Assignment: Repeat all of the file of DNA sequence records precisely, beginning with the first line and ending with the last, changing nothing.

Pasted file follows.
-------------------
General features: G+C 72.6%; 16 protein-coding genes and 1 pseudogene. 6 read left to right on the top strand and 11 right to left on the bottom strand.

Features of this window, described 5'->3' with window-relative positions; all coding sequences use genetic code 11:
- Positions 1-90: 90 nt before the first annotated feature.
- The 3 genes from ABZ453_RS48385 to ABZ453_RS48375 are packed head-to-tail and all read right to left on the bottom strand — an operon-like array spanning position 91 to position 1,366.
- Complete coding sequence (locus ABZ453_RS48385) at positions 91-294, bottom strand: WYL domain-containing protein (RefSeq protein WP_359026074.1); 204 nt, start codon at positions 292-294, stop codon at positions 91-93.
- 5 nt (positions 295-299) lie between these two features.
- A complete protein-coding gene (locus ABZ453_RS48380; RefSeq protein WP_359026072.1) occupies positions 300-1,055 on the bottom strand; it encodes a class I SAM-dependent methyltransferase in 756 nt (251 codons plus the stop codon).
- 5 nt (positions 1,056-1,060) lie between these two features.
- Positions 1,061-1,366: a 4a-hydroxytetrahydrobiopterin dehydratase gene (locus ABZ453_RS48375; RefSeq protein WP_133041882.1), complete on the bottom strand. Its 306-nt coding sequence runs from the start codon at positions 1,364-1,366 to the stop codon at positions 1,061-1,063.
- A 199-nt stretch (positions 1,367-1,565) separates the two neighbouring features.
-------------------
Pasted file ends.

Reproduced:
General features: G+C 72.6%; 16 protein-coding genes and 1 pseudogene. 6 read left to right on the top strand and 11 right to left on the bottom strand.

Features of this window, described 5'->3' with window-relative positions; all coding sequences use genetic code 11:
- Positions 1-90: 90 nt before the first annotated feature.
- The 3 genes from ABZ453_RS48385 to ABZ453_RS48375 are packed head-to-tail and all read right to left on the bottom strand — an operon-like array spanning position 91 to position 1,366.
- Complete coding sequence (locus ABZ453_RS48385) at positions 91-294, bottom strand: WYL domain-containing protein (RefSeq protein WP_359026074.1); 204 nt, start codon at positions 292-294, stop codon at positions 91-93.
- 5 nt (positions 295-299) lie between these two features.
- A complete protein-coding gene (locus ABZ453_RS48380; RefSeq protein WP_359026072.1) occupies positions 300-1,055 on the bottom strand; it encodes a class I SAM-dependent methyltransferase in 756 nt (251 codons plus the stop codon).
- 5 nt (positions 1,056-1,060) lie between these two features.
- Positions 1,061-1,366: a 4a-hydroxytetrahydrobiopterin dehydratase gene (locus ABZ453_RS48375; RefSeq protein WP_133041882.1), complete on the bottom strand. Its 306-nt coding sequence runs from the start codon at positions 1,364-1,366 to the stop codon at positions 1,061-1,063.
- A 199-nt stretch (positions 1,367-1,565) separates the two neighbouring features.